Three project replication guides on the topics of community participation through the arts and transitioning practice to community-based employment are now available through the Vanderbilt Kennedy Center for Excellence in Developmental Disabilities.
Intervention Disguised as Theatre
This replication guide outlines the process for facilitating SENSE Theatre®, a community-based intervention that aims to improve the social and emotional functioning and to reduce stress in children with autism through using behavioral and theatre techniques. The model, conceived by Blythe Corbett, Ph.D., associate professor of Psychiatry and Psychology and a VKC investigator, includes children with autism with trained typically developing youth who serve as expert models of social interaction as well as co-actors on the stage.
“Before going to college to become a clinical scientist, I spent many years in the theatre learning about verbal and nonverbal communication, character development, emotional expression, storytelling, and movement,” said Corbett. “Acting requires expertise in many of the same skill sets that are significantly delayed or impaired in children with autism spectrum disorders. I began to wonder if the masters of human interaction — actors — could serve as teachers or expert models for youth with autism.”
The SENSE Theatre® Manual is intended for professionals or paraprofessionals who have worked with children with autism spectrum disorder. A password-protected online video gallery is included as part of the primary manual, which “shows” the program by providing a clear visual presentation of the core objectives, behavioral techniques, approaches, and examples. Various theatre games are demonstrated and video modeling exemplars are performed. Printable materials such as guidelines, data collection forms, and exercises are available to support the program.
“I am thrilled about sharing the replication manual,” said Corbett. “To date, the intervention has resulted in changes in social perception, an increased ability to identify and remember facial information, a reduction in stress levels, and changes in adaptive skills such as taking care of themselves. Theatre is a powerful tool and proof of the impact that peer-mediated, community-based treatments can have in people with autism.”
To learn more about SENSE Theatre®, visit http://sensetheatre.com/.
Transforming Employment Settings
Replication guides allow stakeholders to think through key steps in order to save time, energy, and money. Information in the new Guide for Provider Transformation to an Employment First Service Model, is based on the national model for services that strives toward the full inclusion of people with disabilities through prioritizing community-based employment in an inclusive setting.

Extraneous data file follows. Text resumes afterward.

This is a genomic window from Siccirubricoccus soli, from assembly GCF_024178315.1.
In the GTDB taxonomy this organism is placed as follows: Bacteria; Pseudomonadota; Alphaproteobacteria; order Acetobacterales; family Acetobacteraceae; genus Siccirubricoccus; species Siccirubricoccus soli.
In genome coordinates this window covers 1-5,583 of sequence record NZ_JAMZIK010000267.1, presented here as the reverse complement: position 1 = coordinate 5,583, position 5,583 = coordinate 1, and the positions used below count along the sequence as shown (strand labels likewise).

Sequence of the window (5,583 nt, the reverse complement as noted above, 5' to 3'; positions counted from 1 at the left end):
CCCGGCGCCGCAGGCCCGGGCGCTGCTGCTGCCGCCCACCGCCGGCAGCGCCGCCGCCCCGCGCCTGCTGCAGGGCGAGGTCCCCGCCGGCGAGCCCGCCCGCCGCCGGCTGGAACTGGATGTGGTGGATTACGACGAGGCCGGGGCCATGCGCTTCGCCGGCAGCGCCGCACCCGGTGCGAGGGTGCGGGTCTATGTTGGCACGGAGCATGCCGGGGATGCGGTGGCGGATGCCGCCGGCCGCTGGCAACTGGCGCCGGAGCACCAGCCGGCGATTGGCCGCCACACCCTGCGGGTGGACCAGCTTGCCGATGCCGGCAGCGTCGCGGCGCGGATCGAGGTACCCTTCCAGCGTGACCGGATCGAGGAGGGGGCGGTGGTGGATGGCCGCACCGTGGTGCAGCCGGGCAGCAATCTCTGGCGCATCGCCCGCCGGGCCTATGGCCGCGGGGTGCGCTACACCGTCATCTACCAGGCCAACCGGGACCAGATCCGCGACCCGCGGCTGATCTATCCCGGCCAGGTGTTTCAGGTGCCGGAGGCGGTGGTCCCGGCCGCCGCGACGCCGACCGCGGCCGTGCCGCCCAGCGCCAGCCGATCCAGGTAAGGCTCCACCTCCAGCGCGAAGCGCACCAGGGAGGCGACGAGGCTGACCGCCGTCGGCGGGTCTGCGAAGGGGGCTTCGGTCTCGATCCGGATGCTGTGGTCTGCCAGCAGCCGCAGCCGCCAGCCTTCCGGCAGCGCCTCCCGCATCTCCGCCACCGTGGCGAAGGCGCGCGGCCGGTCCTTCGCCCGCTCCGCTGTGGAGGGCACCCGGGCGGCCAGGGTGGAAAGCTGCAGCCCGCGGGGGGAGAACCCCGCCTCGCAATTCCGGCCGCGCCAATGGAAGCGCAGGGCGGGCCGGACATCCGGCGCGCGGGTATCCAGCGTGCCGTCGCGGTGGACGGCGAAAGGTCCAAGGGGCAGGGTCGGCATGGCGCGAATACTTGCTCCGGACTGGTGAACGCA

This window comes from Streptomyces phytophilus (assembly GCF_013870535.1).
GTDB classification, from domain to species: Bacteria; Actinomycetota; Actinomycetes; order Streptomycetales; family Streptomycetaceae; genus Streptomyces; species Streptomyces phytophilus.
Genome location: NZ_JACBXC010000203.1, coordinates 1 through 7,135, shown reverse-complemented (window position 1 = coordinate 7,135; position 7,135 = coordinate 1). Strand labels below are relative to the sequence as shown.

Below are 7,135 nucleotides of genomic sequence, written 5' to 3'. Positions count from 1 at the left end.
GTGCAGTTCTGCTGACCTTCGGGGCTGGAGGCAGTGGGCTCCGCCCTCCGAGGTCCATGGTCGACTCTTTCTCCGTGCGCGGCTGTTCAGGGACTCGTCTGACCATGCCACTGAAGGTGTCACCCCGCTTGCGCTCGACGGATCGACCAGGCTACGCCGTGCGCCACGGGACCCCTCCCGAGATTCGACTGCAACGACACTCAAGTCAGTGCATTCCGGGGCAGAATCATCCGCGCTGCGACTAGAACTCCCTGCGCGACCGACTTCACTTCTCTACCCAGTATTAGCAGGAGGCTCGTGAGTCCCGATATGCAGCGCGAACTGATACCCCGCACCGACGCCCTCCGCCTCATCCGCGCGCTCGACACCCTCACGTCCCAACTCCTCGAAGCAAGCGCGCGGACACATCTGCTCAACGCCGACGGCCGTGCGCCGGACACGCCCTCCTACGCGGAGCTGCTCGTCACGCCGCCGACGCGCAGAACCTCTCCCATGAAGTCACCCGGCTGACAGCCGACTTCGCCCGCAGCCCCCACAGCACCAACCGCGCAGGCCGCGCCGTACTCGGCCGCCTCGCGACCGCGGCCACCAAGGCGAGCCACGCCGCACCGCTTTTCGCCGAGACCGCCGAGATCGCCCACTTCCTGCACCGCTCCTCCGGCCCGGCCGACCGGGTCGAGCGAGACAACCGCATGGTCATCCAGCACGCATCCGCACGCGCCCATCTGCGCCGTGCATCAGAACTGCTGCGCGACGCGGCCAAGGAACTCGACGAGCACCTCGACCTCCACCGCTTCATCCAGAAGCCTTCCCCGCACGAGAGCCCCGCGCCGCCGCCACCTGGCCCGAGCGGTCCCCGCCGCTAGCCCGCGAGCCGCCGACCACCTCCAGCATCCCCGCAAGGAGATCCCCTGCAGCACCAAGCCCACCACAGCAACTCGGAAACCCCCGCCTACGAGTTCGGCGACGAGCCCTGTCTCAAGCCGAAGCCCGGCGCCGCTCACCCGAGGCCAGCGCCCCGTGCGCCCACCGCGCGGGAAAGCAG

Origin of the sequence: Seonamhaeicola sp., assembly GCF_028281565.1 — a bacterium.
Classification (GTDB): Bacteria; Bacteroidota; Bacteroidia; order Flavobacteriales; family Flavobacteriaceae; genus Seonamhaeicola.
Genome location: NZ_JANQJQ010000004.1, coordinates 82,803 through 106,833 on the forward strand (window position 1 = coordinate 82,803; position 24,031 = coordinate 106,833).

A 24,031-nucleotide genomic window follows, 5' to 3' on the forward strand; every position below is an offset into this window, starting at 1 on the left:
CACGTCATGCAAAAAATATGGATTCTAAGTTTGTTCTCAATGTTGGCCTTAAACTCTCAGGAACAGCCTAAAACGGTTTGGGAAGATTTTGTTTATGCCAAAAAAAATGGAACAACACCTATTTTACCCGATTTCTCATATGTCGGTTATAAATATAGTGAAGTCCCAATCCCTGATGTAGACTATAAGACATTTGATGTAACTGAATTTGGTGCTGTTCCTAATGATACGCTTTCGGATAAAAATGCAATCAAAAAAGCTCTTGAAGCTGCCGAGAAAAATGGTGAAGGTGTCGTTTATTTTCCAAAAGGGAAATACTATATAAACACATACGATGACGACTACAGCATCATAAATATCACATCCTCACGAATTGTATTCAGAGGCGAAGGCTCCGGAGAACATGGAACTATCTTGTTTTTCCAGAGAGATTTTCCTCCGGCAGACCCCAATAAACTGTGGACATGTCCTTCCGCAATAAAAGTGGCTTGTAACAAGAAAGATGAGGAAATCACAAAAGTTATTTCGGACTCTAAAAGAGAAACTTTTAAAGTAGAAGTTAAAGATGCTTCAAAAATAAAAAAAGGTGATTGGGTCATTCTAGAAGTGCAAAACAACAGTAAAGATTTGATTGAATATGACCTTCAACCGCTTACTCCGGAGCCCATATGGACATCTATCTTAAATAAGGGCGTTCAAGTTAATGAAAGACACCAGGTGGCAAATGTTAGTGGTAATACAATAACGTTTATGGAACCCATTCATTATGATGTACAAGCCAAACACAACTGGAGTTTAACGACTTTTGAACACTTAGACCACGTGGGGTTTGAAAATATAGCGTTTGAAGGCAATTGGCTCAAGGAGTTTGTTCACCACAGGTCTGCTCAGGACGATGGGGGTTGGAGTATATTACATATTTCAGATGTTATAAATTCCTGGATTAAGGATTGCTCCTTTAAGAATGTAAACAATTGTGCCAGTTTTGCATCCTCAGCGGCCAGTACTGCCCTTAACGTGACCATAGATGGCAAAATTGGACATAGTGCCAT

The Guide defines and outlines the benefits of the model, lays out key strategies and examples of provider transformation, includes stories from employees who have benefited from the Employment First model, and provides resources and materials.
“It is a critical time for providers of employment services to be making this transformation,” said Lynnette Henderson, Ph.D., associate director of Adult Community Services at the VKC and a co-author of the Guide. “The guide lays out a doable plan that providers of any size or structure can learn from, emulate, and implement successfully. We hope to see many more people with intellectual disabilities successfully included in their communities through meaningful work alongside their neighbors and friends. The sense of pride, belonging, and worth that comes from this work in the community will be a joy to share!”
The Guide was made possible through the collaboration of TennesseeWorks, the Vanderbilt Kennedy Center for Excellence in Developmental Disabilities, Administration on Intellectual and Developmental Disabilities, SRVS of Memphis, Impact Centers, The Arc Tennessee, Tennessee Department of Intellectual and Developmental Disabilities, Administration on Intellectual and Developmental Disabilities, and Office of Disability Employment Policy (ODEP).
Welcome in the Arts
Nashville Opera and the VKC Treatment and Research Institute for Autism Spectrum Disorders (TRIAD) have partnered since 2013 to increase accessibility and awareness for individuals with autism spectrum disorder (ASD). The collaboration has led to the development of the toolkit, Increasing Accessibility for Individuals With Autism Spectrum Disorder and Related Disabilities: Modifying a Performance and Evidence-Based Supports.
“This toolkit was developed as a resource for other opera associations in North America,” said Lauren Weaver, M.S., BCBA, TRIAD Organizational Outreach coordinator. “It allows other associations to develop supports and implement a modified performance to reach out to the ASD community. The impact of this program in the Middle Tennessee community is extensive, but the addition of the toolkit to replicate this work is significant. The tips are transferrable and applicable to other types of performing arts organizations as well.”
The three major components to the Nashville Opera and TRIAD partnership are trainings for young artists, opera staff, and caregivers; development of research-based tools for school-based and other community performances; and in-theatre modified performances for families. The toolkit provides tips and tools needed to make community participation in the arts more accessible for individuals with ASD and their families.
To learn more about the TRIAD Organizational Engagement Program, visit http://vkc.mc.vanderbilt.edu/vkc/triad/orgengagement/
Courtney Taylor is VKC associate director of Communications and Dissemination.